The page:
Between Filipino favourites and five-star snacking at The Peninsula, there is always a dish worth sharing, as we find out with style arbitress Bonnae Gokson.
You love Manila. Tell us why.
Manila, to me, has been like a second home, as I have lots of good friends there. They’ve always extended great warmth of friendship and unbeatable hospitality. Manila is a city of music and smiles, beautiful homes with luscious gardens and swimming pools, and much pampering. What’s not to like?
How about the food? What are your favourites?
I love crispy pata, crispy pork shank dipped in a vinaigrette; roast lechon, which is baby pig, juicy and without that odour that you sometimes find with pork served in Hong Kong; baby octopus cooked with garlic chips in olive oil from Abe, a restaurant at Fort Santiago; and king prawns with a little coconut milk and baby crab fat, cooked at the home of one my friends in Manila.
For casual bites, where do you go and what do you order?
Greenbelt 5’s Chili’s restaurant. It’s a chain, but their tacos and nachos are paper-thin, super-light and crispy. Their Buffalo Fried Chicken Salad is yum-yum good. Also the fried potato chips with house-made mayo at Cibo, owned by Margarita Forés, who was the best female chef in Asia’s Top 50 Chefs this year.
A New York Filipino opened a great speakeasy bar and it opens until 3am. Great dogs and burgers. It’s called Lazy Bastard and ABV, and it’s cited as one of the top 50 best bars in Asia.
Something more high-end?
That will open soon; the Manila Club, membership-only, a bit like Soho House. My friends are the founders and I am on the advisory board. Other good places include Sala, People’s Palace, Kai and, a two-hour drive from Manila, Antonio’s in Tagaytay is unforgettable.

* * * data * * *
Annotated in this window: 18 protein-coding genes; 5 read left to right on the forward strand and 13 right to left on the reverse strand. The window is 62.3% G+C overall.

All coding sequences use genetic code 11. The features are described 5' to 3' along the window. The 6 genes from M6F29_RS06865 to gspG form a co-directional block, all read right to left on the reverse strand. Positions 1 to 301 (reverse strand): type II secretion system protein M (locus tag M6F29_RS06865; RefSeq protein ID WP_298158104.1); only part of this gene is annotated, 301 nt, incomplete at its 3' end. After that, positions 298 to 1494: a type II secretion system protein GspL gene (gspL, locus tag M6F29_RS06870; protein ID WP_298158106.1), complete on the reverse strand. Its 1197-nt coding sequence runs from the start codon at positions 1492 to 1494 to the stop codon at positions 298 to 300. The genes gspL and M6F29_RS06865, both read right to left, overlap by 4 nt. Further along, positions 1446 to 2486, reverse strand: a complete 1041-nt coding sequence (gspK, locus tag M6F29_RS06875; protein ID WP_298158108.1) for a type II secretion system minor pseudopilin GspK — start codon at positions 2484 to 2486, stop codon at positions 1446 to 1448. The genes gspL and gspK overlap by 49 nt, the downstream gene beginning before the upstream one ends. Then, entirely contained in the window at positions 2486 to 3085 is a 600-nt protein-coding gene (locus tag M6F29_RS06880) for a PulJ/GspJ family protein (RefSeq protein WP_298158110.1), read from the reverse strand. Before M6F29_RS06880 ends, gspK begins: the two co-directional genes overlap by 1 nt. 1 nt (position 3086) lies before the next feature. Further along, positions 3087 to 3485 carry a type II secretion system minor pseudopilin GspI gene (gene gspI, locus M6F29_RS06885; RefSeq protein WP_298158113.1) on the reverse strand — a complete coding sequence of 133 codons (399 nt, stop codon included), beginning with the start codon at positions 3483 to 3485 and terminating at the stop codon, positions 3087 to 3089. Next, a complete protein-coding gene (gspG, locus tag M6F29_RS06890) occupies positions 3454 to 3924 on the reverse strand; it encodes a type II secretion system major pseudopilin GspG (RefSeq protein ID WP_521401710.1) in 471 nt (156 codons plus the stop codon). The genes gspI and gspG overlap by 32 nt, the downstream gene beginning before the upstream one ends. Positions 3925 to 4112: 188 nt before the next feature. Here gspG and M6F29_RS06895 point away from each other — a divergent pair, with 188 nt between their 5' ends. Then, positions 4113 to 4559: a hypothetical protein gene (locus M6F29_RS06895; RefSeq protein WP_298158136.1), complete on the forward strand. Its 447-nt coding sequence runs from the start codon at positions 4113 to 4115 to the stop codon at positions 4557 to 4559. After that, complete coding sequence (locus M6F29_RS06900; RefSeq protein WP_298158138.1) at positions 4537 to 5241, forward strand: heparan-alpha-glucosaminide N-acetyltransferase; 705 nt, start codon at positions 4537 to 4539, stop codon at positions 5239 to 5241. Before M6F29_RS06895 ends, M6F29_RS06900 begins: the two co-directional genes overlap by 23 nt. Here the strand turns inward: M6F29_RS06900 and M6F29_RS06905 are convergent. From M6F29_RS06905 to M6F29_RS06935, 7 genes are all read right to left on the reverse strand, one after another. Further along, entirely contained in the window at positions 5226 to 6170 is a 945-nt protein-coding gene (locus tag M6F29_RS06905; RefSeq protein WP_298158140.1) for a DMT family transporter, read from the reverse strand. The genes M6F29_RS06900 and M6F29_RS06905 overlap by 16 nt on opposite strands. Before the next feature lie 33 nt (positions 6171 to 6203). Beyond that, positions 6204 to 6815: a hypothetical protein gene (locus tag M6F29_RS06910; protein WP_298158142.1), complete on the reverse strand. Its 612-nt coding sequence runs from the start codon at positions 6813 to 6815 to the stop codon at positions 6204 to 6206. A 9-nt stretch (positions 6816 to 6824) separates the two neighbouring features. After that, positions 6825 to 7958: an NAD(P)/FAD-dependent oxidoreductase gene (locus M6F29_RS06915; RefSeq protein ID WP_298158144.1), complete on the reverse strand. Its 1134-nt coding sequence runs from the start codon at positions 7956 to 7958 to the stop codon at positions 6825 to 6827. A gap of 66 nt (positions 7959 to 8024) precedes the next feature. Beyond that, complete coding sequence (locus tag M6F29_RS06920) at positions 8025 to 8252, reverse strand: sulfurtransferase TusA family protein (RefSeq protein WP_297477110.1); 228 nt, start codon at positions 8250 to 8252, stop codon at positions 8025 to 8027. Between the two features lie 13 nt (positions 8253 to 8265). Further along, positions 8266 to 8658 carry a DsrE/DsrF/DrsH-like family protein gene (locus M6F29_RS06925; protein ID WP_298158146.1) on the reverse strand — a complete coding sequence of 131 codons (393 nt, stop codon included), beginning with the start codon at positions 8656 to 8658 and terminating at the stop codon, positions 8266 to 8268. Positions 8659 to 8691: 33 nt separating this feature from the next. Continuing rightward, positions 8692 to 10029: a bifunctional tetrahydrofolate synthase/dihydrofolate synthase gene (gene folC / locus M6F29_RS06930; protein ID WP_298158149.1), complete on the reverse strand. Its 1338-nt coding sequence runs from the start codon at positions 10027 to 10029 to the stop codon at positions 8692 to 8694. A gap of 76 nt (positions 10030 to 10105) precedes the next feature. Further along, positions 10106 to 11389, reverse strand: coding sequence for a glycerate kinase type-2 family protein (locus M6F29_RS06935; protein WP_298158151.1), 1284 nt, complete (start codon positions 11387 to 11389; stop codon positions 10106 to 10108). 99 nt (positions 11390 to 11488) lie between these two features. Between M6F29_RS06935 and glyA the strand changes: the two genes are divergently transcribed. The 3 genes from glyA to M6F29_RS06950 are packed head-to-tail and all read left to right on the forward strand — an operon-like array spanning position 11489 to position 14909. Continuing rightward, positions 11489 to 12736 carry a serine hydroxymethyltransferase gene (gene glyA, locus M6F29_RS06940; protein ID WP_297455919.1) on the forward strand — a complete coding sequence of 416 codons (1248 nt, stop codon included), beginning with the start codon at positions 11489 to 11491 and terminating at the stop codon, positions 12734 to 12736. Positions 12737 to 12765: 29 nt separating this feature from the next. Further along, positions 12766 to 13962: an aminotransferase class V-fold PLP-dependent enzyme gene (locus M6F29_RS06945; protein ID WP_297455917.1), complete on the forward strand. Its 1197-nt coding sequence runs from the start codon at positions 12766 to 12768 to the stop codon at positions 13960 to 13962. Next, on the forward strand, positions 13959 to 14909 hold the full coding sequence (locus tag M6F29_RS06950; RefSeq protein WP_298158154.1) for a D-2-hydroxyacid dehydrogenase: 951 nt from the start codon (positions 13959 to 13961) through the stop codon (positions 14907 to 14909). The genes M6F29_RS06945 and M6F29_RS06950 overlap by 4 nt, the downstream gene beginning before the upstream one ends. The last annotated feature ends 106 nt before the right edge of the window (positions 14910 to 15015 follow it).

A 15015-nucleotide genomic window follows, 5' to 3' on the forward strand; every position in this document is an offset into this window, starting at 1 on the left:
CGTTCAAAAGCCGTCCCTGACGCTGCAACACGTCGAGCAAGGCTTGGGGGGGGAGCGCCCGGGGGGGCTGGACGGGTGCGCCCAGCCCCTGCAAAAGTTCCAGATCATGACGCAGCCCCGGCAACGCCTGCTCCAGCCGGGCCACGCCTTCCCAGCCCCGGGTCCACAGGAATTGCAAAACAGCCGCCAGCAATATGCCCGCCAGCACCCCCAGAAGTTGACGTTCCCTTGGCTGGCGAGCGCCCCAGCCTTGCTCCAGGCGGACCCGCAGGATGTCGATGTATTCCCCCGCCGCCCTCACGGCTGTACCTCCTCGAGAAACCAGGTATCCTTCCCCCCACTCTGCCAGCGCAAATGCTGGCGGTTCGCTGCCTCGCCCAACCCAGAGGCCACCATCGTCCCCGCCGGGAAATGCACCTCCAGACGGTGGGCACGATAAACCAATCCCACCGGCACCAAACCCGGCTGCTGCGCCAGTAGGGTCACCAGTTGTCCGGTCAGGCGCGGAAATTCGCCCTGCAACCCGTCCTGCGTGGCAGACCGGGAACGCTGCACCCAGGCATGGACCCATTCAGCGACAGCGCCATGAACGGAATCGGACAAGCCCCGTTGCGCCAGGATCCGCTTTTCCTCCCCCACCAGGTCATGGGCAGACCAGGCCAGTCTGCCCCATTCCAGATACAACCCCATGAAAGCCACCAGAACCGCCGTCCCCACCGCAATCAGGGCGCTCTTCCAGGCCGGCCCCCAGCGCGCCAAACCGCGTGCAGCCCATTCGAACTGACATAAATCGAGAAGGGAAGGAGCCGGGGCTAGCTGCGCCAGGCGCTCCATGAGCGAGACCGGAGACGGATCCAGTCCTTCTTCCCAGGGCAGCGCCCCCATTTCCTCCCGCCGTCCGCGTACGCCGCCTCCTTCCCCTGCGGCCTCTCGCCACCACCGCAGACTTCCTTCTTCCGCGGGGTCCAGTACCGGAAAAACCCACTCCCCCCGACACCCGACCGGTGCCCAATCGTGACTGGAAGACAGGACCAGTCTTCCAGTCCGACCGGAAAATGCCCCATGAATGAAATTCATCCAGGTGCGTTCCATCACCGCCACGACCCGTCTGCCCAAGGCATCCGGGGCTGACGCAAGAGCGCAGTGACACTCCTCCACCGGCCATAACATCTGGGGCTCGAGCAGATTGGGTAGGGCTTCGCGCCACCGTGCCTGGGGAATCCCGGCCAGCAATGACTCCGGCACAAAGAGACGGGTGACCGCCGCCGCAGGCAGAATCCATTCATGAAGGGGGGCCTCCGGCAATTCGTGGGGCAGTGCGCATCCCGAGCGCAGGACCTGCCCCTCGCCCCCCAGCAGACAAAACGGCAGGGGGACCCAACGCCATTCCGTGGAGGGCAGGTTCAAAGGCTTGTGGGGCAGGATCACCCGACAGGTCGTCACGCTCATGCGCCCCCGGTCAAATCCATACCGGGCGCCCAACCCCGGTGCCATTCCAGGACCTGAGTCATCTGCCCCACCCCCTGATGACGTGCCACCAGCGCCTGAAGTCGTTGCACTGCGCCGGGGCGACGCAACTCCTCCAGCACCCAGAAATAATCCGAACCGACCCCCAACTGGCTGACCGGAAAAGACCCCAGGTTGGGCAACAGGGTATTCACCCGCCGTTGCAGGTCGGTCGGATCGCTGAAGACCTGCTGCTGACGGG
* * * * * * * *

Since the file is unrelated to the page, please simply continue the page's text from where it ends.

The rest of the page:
Your Metropolitan Museum of Manila birthday party is legend.
My epic four-day birthday party was an amazing occasion, but I can only thank my dear friends who assisted me. Some of my besties and family, around 80 people, flew in from New York, Amsterdam, Sydney, London and, of course, Hong Kong. It took months of organising details such as welcoming gifts and handwritten notes, with sampaguita leis placed in each hotel room, car services and VIP pick-up, plus police escorts.
Where do you go for sunset drinks, cocktails or a city view?
The gardens of the Sofitel Philippine Plaza Manila, which used to be the Philippine Plaza Hotel. It overlooks Manila Bay and any sunset there is great. Bank Bar is the hottest bar at the moment. Club-wise it’s Valkyrie and Revel.
What are the late-night eateries for partygoers and night owls?
The Lobby at The Peninsula Manila is the best place for night owls to snack. I love their fresh crepes with heart of palm and a typical Pinoy breakfast of scrambled eggs and salted corned beef with garlic rice.
For dates and group meals?
Dates: Blackbird and Sala. Groups: Las Flores, People’s Palace and the Wildflour Café.
Will we see Filipino flavours at Sevva or Ms B’s Cakery?
I dedicated a dish of crispy pata at Sevva and called it Crispy Pork Knuckle with Soy Vinaigrette. It’s been a hit. At Ms B’s Cakery, I have a cake called Paradise, a favourite made out of natural purple yam and an inside of macapuno jam, which is very young coconut and quite hard to find. We have a private kitchen in Manila that makes the jam for us. Also, our mango puree is made with the least-possible sugar and slow-brewed for five hours to make a delicious taste.
Other than food and drink, what else can people do in Manila?
Manila is a place for decadent pampering. I love going to the Makati Shangri-La Hotel beauty parlour, and having three therapists massage head, back, hands and legs. There’s plenty of natural coconut juice there, which is a wonderful diuretic. Shopping malls are huge, so one can shop until you drop. Go to The Henry Hotel Manila, a little hotel decorated in 50s and 60s style and visit the nearby homeware shops.